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UV trap helps growers keep Opogona under control

The arrival of two Dutchmen with two suitcases each weighing around a hundred kilos made Moroccan customs officers frown in 2015. Yet they entered the country. Peter Kerkhof of LedsProtect explains below why that turned out to be of great importance to both growers there and in other countries, like the Netherlands. "I said in my best French and Moroccan that my son and I were coming to save the country."

A UV trap from LedsProtect at a Moroccan grower of tropical plants

His arrival in 2015 was not the first time Peter had set foot on Moroccan soil. He was already there in 2008, through a Dutch PUM project (Programma Uitzending Managers). Back then, he met a Moroccan tropical plant grower who had just started to set up his own business. "He encountered the necessary start-up problems. It turned out to be very difficult to grow starting material in a simple foil greenhouse at temperatures well above forty degrees Celsius. I remember thinking it was all rather primitive. Now we laugh about it together; the company has undergone considerable development."

Not long after Peter's first visit, another Dutch PUM visitor came to take a look at the company. He found the feared pest Opogona sacchari, also known as the banana borer or banana moth. "As an arboriculturalist by origin, I had never heard of it at the time, but I soon realized that it was something serious when I heard that, after the discovery, there was some panic."

To combat the pest, which now has quarantine status, Peter was asked during a subsequent visit to bring along nematodes. "The grower wanted to try and control the pest with them. Unfortunately for him, it had very little effect."

Forage damage
Peter then started to look into the matter and discovered that the larvae of the moth live in the soil. "If that is the case, then nematodes are effective and you can control the pest effectively. However, the caterpillars are much more likely to be found in the plant, often tropical plants such as banana plants, but also tropical plants that are often also grown in greenhouses in the Netherlands such as Yucca and Dracaena. There, they eat the plants completely, and it is difficult to control them. Nematodes do not work, and chemical control is not possible either, because you cannot touch the caterpillars. The result is that growers see one plant after another fall victim to the infestation, and the damage is huge."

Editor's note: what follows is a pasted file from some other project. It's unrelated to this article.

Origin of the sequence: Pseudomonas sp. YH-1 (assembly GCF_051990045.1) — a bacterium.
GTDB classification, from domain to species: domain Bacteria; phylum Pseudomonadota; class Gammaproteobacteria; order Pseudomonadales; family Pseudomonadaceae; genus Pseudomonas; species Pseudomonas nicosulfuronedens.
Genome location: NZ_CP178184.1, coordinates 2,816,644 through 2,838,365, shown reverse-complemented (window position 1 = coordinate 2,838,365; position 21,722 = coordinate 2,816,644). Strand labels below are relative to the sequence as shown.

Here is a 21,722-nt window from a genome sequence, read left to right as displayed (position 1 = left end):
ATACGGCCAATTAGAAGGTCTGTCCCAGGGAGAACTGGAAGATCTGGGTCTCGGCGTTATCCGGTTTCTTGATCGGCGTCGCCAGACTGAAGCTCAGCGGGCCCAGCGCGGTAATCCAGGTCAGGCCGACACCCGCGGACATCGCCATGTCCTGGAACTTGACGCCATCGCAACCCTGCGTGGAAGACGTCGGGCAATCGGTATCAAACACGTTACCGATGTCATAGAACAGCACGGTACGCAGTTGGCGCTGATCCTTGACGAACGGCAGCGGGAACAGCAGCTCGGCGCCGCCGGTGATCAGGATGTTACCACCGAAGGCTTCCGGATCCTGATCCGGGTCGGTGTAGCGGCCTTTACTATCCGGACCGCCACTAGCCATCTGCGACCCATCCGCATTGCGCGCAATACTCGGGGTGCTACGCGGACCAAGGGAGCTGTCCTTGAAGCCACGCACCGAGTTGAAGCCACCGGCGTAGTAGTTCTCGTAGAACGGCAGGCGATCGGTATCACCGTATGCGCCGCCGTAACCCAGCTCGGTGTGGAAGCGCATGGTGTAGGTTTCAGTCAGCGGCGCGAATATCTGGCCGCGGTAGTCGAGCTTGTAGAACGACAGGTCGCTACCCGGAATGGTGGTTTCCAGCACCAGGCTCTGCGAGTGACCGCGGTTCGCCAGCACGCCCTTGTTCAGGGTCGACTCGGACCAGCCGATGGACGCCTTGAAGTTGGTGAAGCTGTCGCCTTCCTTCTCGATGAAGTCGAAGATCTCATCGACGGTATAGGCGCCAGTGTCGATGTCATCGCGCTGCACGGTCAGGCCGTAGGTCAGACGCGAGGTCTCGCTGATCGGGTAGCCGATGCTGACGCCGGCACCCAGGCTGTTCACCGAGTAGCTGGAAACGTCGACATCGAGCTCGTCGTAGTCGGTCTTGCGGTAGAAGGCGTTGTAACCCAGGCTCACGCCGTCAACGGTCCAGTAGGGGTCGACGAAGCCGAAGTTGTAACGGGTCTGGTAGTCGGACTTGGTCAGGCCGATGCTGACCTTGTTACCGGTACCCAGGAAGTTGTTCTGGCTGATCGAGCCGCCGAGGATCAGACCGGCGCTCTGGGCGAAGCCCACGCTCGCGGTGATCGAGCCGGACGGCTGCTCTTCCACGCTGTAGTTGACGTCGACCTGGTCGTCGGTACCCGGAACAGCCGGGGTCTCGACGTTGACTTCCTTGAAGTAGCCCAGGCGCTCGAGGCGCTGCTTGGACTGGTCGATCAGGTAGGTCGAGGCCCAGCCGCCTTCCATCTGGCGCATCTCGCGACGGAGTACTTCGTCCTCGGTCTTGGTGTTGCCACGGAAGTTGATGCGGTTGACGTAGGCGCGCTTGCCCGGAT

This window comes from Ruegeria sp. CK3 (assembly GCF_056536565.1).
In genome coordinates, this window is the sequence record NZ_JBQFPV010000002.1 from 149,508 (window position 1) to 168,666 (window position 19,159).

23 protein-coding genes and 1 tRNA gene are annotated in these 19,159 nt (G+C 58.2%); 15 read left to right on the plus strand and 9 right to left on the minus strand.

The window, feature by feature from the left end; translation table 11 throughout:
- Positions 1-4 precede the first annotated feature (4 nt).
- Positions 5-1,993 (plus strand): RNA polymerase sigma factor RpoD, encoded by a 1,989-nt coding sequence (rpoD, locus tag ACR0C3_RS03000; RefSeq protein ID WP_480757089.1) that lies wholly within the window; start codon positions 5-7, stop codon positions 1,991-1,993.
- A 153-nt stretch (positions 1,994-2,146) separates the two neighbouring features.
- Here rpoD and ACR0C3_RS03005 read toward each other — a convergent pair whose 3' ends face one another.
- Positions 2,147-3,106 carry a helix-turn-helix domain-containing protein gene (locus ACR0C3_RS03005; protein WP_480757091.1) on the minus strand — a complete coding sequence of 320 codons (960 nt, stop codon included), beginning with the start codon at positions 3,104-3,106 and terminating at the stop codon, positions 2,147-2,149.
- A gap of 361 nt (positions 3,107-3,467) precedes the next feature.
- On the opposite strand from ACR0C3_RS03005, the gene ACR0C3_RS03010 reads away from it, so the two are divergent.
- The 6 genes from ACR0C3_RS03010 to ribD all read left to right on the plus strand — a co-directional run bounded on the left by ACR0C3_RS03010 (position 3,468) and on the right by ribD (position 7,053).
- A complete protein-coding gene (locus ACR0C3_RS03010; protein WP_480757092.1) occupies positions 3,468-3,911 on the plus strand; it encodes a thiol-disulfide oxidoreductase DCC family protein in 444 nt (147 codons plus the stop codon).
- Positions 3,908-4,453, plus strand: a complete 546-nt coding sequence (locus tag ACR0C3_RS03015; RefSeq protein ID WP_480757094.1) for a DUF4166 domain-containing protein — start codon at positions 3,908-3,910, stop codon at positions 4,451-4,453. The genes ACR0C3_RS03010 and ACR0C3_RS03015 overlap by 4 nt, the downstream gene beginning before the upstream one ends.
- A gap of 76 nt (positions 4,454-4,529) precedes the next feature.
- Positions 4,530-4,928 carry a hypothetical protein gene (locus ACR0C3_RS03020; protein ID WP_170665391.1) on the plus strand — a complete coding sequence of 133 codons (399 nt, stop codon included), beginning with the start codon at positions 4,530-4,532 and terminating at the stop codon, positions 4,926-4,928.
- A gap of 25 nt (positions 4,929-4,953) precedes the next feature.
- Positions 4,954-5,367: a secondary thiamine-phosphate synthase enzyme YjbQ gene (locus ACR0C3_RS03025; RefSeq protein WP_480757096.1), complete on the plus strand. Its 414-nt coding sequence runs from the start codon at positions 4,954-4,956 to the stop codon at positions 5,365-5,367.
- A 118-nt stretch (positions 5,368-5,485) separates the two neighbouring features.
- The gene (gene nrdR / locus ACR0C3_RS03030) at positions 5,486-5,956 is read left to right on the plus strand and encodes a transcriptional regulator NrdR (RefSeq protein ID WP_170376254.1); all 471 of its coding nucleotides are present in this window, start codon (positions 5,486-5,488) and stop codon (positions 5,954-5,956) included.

Opogona in the trap

Professional trap
To discover whether Opogona is the culprit, pheromone traps are used. Peter started testing them some ten years ago. "I soon caught quite a few moths, but only males and not the females."

The traps were equipped with a water tank with the pheromone above it. "To catch them better, after many a test I decided to replace the pheromone with a UV lamp. After that, I caught 50 moths, males and females, on the first night. From that moment on I started to professionalize it."

Big catch
The road to the striking customs moment in 2015 is made. "In those suitcases were the first professional traps that I had had made with the help of an electrical engineer. At the large Moroccan grower's premises, I set the traps, and on the first night, we caught 160 moths. That is a lot and indicates that the problem was big. By continuing to catch them, the pest has been under control for years.

The Moroccan grower grows his tropical plants both outside and inside a greenhouse. The traps are connected to 220 volts, and outside they work on solar energy using solar panels. "With the help of adapters, we can easily connect several of them. They have traps everywhere. In the greenhouse, we have our newest model, and outside it is still the older one. In the coming years, they will also replace those traps."

The newest model UV light trap from LedsProtect is not to be missed at night. Read more about what is new here.

Under control
For all growers of tropical plants, with or without traps, it is important to always stay alert for the arrival of the banana borer. Many growers work with starting material imported from Central America, Peter knows. "Opogona has no natural enemies there and is a major pest. Even with Q-status, you have to be very careful. By working with our traps, growers can quickly scout and also directly control the pest insect to keep the population under control."

For more information:
Peter Kerkhof 
[email protected]  
[email protected]  

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